Not only is using tampons inconvenient for me, it is greatly painful (even though I am married, Aysha!) Just thinking about it makes me cling to my abdomen with pain.

That tampons have not harmed 80% of Western users does not mean it should be accepted and used in the Arab world. Having 10% of Saudi women use it is not an indication of it being bad or harmful either, nor is it a proof of fear for virginity and experimentation.

The matter is simply that each person is brought upon an individualized personal hygiene that should be considered part of the culture that is worth respecting and holding onto.

Deema said...

It has always caught my attention seeing it in public toilets in malls and other places, and the questions are triggered: While almost 40% of women actually do not bleed on their first sexual encounters, is a woman using a tampon no longer a virgin? Do tampons and virginity simply contradict? Then, why is the 'virginity' = 'purity' of a girl arbitrarily connected to bleeding! Still looking for answers.

Saudi Stepford Wife-Daisy said...

Before this post, I'd never made a possible connection to tampons and sexuality. But now that I think about it, I think you've hit the nail on the head! Considering how many Saudi women I know didn't even know about periods until the day they start screaming and crying at the sight of it, the fact that tampons aren't considered doesn't surprise me.

In order to use them one must be somewhat familiar with her own anatomy on the "deepest" level which may even require one to touch or examine this sacred part of the body. I remember when I thought I might be in labor my MIL told me NOT to let the doctor do an internal exam to see if I'm dilated and cited several examples of people who've had internal exams resulting in fetal death and other birthing tragedies.

Now that I'm thinking about it, look at the birth control options here too. I haven't had even one diaphragm, sponge, cervical cap, or spermicidal jelly offered to me as a birth control option. It's either the pill, the shot, or a doctor implanted IUD but nothing that is inserted by the woman herself. I even felt like a freak requesting a pap smear, something else that is NEVER offered here on its own, I've had to request it.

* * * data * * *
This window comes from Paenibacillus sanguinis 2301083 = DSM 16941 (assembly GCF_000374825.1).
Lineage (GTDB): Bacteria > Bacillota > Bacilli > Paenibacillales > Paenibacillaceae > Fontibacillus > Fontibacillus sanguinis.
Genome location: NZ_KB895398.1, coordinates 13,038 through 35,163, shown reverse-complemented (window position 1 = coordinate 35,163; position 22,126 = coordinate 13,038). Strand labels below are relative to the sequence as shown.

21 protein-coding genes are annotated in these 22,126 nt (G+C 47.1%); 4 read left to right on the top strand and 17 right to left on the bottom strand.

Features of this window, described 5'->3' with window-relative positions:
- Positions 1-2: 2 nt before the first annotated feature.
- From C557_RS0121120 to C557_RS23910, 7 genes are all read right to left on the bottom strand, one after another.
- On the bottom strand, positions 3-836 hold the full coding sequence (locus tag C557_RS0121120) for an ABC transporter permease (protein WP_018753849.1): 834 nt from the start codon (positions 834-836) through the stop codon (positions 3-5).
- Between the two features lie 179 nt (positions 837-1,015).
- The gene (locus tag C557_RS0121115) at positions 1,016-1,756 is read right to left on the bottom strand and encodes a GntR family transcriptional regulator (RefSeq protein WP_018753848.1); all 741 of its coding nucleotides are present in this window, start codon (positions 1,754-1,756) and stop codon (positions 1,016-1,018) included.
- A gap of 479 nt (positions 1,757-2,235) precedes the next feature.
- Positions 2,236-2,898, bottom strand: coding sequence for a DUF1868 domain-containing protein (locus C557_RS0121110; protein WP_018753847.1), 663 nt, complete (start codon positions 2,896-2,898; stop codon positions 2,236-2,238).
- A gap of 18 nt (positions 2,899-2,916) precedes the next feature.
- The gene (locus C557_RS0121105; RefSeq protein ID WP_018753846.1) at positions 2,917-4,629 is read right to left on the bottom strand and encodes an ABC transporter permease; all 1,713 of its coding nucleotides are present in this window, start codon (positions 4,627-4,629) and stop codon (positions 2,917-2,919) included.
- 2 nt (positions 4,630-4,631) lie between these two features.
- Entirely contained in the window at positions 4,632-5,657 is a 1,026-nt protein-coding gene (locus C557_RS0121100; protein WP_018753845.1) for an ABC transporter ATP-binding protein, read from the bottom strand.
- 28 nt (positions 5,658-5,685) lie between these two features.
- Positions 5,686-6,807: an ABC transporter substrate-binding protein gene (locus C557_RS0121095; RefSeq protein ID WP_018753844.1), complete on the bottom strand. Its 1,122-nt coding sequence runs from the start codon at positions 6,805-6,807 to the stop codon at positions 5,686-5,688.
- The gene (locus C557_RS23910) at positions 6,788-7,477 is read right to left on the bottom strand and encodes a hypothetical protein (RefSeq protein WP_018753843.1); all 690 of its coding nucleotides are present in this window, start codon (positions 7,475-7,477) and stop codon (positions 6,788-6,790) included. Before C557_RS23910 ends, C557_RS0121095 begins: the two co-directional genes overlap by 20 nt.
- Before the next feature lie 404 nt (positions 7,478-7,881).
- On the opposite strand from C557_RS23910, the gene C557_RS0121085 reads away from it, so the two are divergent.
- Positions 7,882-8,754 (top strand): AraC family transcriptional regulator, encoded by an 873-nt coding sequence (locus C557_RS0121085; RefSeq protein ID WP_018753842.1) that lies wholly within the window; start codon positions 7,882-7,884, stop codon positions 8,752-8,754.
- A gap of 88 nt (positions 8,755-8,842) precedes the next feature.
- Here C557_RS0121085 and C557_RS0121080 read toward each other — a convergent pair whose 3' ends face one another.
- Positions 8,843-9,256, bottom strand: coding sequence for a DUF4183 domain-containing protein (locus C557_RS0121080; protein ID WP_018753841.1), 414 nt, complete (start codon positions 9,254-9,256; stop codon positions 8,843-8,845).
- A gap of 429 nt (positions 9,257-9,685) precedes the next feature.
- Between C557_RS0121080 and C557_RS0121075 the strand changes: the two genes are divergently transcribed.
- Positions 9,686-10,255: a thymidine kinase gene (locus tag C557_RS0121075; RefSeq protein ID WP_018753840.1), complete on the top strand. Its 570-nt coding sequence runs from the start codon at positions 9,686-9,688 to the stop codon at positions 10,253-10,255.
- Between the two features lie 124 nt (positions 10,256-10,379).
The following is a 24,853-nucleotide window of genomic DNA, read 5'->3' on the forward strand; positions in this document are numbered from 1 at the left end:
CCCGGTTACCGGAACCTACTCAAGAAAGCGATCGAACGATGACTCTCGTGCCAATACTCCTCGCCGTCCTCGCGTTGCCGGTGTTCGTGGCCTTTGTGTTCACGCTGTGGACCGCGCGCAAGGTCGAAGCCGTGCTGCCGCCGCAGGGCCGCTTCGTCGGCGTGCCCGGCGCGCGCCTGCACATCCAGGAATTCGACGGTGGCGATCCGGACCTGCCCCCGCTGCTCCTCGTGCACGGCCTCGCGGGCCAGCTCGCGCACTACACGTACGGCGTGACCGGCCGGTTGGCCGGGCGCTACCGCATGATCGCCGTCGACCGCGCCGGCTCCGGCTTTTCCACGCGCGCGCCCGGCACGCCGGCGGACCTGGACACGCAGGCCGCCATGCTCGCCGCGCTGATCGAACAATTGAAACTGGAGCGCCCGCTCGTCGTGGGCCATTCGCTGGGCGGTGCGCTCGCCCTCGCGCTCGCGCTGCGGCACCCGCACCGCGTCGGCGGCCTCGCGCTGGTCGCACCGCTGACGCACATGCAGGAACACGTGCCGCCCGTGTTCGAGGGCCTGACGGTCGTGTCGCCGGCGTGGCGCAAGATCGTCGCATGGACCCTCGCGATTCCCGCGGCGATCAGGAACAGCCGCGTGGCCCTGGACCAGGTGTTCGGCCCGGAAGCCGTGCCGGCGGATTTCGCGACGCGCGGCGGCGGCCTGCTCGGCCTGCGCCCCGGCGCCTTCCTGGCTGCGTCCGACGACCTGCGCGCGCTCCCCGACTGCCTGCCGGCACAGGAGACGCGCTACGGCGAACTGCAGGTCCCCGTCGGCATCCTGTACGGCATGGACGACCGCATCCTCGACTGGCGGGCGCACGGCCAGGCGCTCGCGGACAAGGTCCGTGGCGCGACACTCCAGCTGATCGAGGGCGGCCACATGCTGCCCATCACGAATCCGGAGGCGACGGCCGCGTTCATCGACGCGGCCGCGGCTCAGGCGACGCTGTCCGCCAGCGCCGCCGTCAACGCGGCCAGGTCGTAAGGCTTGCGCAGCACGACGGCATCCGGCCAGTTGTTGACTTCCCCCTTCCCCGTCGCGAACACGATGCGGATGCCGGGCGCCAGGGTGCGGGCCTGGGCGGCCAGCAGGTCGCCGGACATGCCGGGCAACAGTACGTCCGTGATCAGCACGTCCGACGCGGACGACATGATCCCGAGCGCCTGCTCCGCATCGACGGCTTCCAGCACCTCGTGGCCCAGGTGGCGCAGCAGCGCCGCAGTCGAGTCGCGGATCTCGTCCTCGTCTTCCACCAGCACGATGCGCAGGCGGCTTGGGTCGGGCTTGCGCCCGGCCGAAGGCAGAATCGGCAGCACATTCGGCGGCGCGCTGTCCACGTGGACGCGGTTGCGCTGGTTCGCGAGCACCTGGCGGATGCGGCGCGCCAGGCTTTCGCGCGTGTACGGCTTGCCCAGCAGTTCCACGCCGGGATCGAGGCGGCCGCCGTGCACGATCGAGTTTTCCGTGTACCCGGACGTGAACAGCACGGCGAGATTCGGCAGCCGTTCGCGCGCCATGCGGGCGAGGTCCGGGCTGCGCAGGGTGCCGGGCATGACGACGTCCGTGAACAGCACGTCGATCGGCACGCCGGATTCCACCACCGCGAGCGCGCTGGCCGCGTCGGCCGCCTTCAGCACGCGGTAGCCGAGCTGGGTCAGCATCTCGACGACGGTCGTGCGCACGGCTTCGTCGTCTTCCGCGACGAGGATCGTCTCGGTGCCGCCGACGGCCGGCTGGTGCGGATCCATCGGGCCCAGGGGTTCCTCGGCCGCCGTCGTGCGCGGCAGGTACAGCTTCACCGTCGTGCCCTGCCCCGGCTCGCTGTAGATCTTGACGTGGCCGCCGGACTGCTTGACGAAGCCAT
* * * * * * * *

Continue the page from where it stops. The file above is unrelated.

When I was in the states last year, I was 8 months pregnant buying cartons of tampons at the local WalMart before my trip back home. Although I can find tampons here, on occasion, many times they're the "without applicator" meaning I have to get more intimate with myself than I care to. This would make them even less attractive to the average Saudi woman.

The thing is, Saudi women aren't prudes when it comes to sex so I can't assert that the issue may stem from a fear of female sexual gratification. Some of my husband's friends who've had both foreign and Saudi wives claim the Saudi ones to be much more sexually adventurous and aggressive in bed than the foreign ones and in conversations with my international group of friends, I've noticed the same thing.

Possibly it may have to do with the absence of a male during these vaginal explorations that's the key factor. Maybe it means that "those" parts aren't really ours, they're for our future husbands before marriage, and for our husbands during marriage. Hmmm.

Inspire Your Mind said...

LOL girls..
I fully understand your comments and concerns..
But being an OBGYN [Obstetrician and Gynecologist] myself; I look at these things slightly with different perspectives..
We can surely write volumes of books on female sexuality in the Middle East; so many positives and loads of negatives and that's where sex education comes into play..